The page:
A couple weeks ago I had lunch with a good friend of mine. When I parked the car, I pulled into a parking spot relatively easily and thought even if people parked on either side of me, I would be able to get out because I could just pull out at an angle, no problem. I didn’t realize the place we picked for lunch was all of a sudden the hottest lunch spot in town, so not only did the parking lot fill up, cars kept zooming in and out of it.
After we were done with our lunch, we said our goodbyes, possibly exchanged a couple of insults to each other because that’s how we roll, and I headed to my car. As I slowly approached it, I see two giant Chevy Tahoes, one parked on either side of me. I could feel the panic slowly rising, but thought to myself, it’s okay, I will be fine. I will not be forever stuck in this parking lot. I started the car, and noticed the woman in the Tahoe to the left of me got in her car at the same time. Perfect, she will back out first and then I will be able to escape this claustrophobic hell of a parking spot.
Well, she kept looking at her phone, so I decided to try to back out. It did not go well. Cars kept coming and I couldn’t tell how much room I had behind me. So I got angry and thought to myself, you know what lady, you probably have all those fancy cameras, so you back out. I can sit here all day. So I turned my car off and stared at my phone.
Getting the hint, she tried to back out. She was no better than me. So she pulled back in the spot and we both tried to wait each other out. I put my head in my hand, mulling over my options. I thought about calling my husband to come back my car out for me. I thought about asking a stranger to back my car out. I even considered going inside the yoga studio I was parked in front of and buying something just to get her to leave first.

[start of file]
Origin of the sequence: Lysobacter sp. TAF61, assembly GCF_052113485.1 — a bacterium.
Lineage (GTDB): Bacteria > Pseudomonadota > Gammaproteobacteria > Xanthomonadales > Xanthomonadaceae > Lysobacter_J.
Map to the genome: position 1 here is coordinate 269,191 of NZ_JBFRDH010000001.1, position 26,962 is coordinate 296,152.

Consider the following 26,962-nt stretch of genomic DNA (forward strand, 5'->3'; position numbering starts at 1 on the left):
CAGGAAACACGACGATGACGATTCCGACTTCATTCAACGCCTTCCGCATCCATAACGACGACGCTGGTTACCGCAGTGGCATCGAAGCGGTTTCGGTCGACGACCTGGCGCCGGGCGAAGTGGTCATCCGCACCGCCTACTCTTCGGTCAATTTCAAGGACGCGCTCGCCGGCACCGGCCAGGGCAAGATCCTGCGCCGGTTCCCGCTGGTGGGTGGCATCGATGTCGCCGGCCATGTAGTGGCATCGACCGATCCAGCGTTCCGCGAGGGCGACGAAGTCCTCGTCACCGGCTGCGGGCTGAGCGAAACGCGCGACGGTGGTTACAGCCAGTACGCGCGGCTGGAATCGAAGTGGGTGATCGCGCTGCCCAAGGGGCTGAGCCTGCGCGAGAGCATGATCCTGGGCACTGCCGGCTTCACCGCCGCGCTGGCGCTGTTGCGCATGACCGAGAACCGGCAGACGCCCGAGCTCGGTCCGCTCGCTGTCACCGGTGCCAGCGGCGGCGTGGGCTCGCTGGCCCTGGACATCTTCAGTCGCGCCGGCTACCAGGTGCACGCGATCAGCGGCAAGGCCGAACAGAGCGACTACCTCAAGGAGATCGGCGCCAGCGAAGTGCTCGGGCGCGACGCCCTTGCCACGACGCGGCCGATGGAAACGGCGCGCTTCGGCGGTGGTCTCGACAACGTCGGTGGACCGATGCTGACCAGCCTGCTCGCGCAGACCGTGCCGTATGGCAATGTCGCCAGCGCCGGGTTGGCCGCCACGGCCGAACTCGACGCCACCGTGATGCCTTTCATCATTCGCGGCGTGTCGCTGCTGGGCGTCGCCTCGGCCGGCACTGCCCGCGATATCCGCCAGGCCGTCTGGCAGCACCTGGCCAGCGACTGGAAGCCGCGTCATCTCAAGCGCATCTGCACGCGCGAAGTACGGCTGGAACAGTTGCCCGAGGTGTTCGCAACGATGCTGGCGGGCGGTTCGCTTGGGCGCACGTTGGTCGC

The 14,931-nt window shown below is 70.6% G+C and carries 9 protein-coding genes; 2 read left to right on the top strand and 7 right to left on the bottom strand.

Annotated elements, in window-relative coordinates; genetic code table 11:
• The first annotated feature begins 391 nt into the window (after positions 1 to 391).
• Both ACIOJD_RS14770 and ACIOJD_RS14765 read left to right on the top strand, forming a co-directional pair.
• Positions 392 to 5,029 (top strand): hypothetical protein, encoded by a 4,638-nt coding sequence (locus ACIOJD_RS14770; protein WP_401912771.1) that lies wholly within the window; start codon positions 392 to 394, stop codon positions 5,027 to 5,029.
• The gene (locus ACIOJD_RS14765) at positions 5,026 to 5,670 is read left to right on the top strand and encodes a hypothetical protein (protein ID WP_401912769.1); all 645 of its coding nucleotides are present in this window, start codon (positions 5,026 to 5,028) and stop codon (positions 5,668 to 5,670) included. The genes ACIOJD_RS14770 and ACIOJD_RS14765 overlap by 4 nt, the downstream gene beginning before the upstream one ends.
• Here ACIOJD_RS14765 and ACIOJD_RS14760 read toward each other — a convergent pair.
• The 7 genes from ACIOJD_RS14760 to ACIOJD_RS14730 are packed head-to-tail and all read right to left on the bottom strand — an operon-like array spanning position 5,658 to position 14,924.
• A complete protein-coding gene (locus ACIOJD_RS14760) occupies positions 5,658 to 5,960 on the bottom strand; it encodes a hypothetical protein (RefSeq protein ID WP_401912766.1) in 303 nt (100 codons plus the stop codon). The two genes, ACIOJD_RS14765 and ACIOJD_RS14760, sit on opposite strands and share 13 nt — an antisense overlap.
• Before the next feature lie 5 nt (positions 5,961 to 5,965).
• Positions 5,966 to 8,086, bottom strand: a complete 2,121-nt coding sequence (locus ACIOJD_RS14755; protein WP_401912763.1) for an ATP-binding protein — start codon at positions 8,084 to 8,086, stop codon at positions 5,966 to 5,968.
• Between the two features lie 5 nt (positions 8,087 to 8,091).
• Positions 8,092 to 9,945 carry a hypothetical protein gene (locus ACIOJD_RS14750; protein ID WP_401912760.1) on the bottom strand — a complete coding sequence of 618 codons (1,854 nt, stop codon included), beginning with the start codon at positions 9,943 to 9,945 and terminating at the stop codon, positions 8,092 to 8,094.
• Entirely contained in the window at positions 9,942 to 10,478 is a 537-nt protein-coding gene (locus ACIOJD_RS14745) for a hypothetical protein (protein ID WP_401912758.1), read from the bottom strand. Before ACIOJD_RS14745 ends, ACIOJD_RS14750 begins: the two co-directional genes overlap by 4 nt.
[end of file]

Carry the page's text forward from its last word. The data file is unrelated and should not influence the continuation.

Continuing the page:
You know what happened? The lady got out of her car and motioned to me to roll down my window. So I did and she approached me with a completely crazy idea! She offered to help me by motioning me out of the parking spot so I could get out. Then she could get out and we would be on our merry way. I thanked her profusely, and she motioned me out. I drove away and in my rearview mirror saw that she was able to get out of the spot with no problem.
I’m not sure which part was more embarrassing to me. My terrible parking skills (I had so much room behind me I could have backed out a small bus) or the fact that through all my problem-solving efforts, not once did I consider just asking her to help me or offering to help her. Instead I made her out to be an enemy and would have rather sat there for another hour than just make eye contact and work with her to figure it out.
As I type this, you know I know what was more embarrassing. I have already come to terms with my bad depth perception, but I like to think I am a somewhat decent human being. In this instance though, my kindness was nowhere to be found. It was all about me and how I was stuck in this situation alone and had no way out and blamed her and her giant Tahoe for my predicament.
Sometimes when you are stuck, it’s hard to see the easiest options right in front of you. You’ve made everything a struggle, a complex puzzle that only a genius could figure out. The answer is so obvious, but you go on diverting your eyes to avoid it. Maybe because seeing it would require some action on your part that you really don’t feel like taking. And it’s so easy to think the worst about someone when they are hidden behind a door. I was in the wrong. She was struggling just as much as I was, but I refused to see her as anything more than a roadblock. Something that wouldn’t get out of my way.
So what is the moral of this story? First, I need some f’ing driving lessons. Second, I need to stop panicking when I feel stuck. The anxiety clogs my brain waves. Third and most important, BE KIND. Assume that people are good, instead of assuming the worst. Put yourself in their shoes and then offer to help. In that moment, that lady was a better human being than me and she showed me a side of myself I didn’t like. She will never know that her act of kindness that day taught me a lesson which I hope sticks with me the next time I am in a similar situation. Luckily, every day we exist we have a chance to be just a little bit better than who we were yesterday.